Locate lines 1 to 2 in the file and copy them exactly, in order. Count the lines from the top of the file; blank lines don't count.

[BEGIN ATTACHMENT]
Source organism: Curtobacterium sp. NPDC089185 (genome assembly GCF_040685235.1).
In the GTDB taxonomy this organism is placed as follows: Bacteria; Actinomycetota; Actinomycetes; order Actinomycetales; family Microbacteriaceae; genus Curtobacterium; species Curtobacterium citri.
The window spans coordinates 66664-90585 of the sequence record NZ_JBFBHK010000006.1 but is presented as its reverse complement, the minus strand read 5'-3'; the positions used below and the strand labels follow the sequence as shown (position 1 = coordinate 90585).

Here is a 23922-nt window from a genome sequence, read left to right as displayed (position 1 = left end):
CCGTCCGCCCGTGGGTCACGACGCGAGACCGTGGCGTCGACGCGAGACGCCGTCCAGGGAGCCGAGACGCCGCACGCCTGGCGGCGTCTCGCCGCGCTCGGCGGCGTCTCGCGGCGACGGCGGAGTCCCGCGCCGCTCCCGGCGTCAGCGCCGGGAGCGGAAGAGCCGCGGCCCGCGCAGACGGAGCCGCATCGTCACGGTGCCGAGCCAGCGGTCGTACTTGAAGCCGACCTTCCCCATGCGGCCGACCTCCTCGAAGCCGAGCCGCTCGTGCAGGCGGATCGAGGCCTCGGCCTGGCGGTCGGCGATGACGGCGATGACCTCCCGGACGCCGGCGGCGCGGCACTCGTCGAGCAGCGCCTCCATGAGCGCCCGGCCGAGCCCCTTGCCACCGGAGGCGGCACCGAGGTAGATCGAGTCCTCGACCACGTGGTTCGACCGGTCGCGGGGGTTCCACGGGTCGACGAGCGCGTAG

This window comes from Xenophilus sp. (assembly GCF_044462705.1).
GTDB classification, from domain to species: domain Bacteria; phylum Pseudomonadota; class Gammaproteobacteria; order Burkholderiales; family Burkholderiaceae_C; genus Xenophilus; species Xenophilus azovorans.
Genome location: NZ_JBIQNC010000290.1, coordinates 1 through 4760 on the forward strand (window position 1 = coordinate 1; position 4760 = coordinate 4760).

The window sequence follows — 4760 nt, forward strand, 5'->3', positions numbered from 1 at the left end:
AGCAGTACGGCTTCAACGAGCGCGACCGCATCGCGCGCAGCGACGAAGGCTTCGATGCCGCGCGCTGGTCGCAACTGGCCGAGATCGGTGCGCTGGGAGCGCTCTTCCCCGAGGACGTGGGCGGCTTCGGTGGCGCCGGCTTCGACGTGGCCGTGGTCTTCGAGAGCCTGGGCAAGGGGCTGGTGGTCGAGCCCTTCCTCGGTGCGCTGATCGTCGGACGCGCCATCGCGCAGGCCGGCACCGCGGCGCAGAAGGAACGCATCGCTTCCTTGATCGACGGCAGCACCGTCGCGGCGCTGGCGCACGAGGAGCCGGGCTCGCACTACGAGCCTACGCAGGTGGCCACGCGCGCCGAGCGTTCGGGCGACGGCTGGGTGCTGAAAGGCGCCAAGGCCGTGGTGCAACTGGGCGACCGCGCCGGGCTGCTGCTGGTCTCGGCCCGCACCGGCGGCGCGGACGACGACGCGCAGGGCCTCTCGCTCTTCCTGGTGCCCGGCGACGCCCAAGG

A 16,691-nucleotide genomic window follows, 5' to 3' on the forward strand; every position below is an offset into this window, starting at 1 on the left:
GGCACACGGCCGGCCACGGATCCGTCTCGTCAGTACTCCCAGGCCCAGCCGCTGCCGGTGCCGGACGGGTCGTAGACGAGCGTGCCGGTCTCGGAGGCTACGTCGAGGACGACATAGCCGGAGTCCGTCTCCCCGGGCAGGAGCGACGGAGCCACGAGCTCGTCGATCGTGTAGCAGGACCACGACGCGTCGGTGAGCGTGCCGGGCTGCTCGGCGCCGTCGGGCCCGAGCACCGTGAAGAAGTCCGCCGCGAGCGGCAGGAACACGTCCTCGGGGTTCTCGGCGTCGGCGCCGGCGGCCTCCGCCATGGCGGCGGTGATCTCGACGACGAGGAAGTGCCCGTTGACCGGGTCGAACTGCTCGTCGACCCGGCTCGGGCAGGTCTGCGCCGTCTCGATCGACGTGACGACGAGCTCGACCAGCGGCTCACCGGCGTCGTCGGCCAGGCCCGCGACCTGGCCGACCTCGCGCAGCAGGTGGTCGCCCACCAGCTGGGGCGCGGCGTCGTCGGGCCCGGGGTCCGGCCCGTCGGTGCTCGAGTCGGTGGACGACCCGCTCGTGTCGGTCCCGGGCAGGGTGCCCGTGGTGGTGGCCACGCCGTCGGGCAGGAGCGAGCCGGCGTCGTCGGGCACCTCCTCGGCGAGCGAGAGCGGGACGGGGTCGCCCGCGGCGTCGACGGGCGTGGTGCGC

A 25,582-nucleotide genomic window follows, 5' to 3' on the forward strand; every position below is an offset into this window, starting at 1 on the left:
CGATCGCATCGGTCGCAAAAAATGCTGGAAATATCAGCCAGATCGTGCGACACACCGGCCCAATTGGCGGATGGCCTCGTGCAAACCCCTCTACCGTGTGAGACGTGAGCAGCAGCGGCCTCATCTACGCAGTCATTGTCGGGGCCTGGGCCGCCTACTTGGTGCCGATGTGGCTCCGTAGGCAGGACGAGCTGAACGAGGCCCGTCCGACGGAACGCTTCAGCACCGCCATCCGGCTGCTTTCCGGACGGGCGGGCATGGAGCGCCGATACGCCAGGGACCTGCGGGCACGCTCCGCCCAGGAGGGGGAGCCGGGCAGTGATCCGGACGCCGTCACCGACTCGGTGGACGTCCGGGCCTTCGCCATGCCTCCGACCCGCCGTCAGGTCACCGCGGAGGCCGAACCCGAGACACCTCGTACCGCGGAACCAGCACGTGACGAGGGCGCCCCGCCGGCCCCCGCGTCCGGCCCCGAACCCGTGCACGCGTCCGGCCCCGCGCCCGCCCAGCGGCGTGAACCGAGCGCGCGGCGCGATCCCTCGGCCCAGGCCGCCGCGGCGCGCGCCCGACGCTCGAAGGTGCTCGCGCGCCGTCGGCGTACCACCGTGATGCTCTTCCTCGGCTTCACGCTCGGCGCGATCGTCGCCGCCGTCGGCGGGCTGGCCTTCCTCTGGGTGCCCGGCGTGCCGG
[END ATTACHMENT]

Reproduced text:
Source organism: Curtobacterium sp. NPDC089185 (genome assembly GCF_040685235.1).
In the GTDB taxonomy this organism is placed as follows: Bacteria; Actinomycetota; Actinomycetes; order Actinomycetales; family Microbacteriaceae; genus Curtobacterium; species Curtobacterium citri.